How has Box 13 been received by the fans and do you think you’ve reached a wider audience by publishing through Comixology than you would if you’d had it published and distributed traditionally.
DH: Our readership for Box 13 was far greater than the readership for 99.99% of the books released in the print market. The numbers are staggering. I don’t think we would have had the same level of attention or distribution as a print comic. The fan reaction for both BOX 13 and the sequel BOX 13: THE PANDORA PROCESS has really been overwhelmingly positive.
SE: Box 13 did incredibly well. The number of people who read Box 13 dwarfs what most print books sell. For the most part that has to do with distribution to stores and the economics of the current print system. Especially if you factor in that Box 13 isn’t a superhero title from one of the major publishers. It could have been one of the many indy books that languish in the distribution catalogues. The realities of the small publishing route are incredibly harsh, but with the right project and the right marketing, a digital comic can do blockbuster for an independent creative team.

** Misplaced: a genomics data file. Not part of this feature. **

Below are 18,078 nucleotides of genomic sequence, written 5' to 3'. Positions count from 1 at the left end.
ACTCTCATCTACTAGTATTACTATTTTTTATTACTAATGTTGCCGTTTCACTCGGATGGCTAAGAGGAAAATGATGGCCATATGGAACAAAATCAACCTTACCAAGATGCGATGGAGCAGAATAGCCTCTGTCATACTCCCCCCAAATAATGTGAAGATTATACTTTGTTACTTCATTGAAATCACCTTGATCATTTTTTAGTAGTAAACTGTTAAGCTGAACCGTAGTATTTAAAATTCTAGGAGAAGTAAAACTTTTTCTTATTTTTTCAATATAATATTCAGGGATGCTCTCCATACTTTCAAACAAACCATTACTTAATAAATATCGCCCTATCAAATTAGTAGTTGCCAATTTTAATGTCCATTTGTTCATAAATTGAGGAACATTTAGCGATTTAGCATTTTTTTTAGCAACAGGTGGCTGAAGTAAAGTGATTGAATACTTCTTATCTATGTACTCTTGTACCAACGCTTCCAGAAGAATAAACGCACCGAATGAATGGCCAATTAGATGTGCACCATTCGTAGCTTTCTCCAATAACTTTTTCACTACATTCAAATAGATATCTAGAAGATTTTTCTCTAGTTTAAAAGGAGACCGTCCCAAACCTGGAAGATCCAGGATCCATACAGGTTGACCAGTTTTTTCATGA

Do you find your contemporaries are embracing the world of digital comics or are there some who prefer to do thing the old-fashioned way?
DH:I see a lot more creators taking a plunge into digital and it’s very encouraging. There are so many great digital titles available right now – Eldritch!, In Maps and Legends, Moon Girl, Bonnie Lass, Valentine, and more. The more the merrier, I think. I’ve likened the digital comics landscape to the Wild West … and it will be interesting to see how the industry, retailers, creators, and readers adapt to the changes and evolution over the course of the next several years.
Author: Alex Thomas
Alex Thomas is the Editor and founder of PIpedream Comics. He grew up reading comics in the 90s, so even though he loves all things indie and small press, he is easily distracted by a hologram cover.